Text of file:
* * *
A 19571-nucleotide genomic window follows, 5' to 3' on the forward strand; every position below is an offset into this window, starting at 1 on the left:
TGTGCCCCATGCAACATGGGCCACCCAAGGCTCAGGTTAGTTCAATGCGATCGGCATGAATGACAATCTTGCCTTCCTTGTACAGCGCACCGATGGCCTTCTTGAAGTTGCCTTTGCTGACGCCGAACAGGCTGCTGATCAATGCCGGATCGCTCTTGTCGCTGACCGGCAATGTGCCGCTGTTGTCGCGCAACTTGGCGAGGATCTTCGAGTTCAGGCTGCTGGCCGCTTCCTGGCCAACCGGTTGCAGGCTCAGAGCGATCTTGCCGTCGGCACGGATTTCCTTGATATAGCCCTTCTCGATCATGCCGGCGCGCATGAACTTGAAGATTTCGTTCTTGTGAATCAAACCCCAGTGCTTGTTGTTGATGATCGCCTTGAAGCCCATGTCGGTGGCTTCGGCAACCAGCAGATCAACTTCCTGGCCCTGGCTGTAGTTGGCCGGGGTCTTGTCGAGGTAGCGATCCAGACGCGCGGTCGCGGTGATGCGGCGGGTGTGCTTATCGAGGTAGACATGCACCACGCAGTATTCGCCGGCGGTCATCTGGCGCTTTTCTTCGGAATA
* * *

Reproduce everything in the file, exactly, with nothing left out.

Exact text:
A 19571-nucleotide genomic window follows, 5' to 3' on the forward strand; every position below is an offset into this window, starting at 1 on the left:
TGTGCCCCATGCAACATGGGCCACCCAAGGCTCAGGTTAGTTCAATGCGATCGGCATGAATGACAATCTTGCCTTCCTTGTACAGCGCACCGATGGCCTTCTTGAAGTTGCCTTTGCTGACGCCGAACAGGCTGCTGATCAATGCCGGATCGCTCTTGTCGCTGACCGGCAATGTGCCGCTGTTGTCGCGCAACTTGGCGAGGATCTTCGAGTTCAGGCTGCTGGCCGCTTCCTGGCCAACCGGTTGCAGGCTCAGAGCGATCTTGCCGTCGGCACGGATTTCCTTGATATAGCCCTTCTCGATCATGCCGGCGCGCATGAACTTGAAGATTTCGTTCTTGTGAATCAAACCCCAGTGCTTGTTGTTGATGATCGCCTTGAAGCCCATGTCGGTGGCTTCGGCAACCAGCAGATCAACTTCCTGGCCCTGGCTGTAGTTGGCCGGGGTCTTGTCGAGGTAGCGATCCAGACGCGCGGTCGCGGTGATGCGGCGGGTGTGCTTATCGAGGTAGACATGCACCACGCAGTATTCGCCGGCGGTCATCTGGCGCTTTTCTTCGGAATA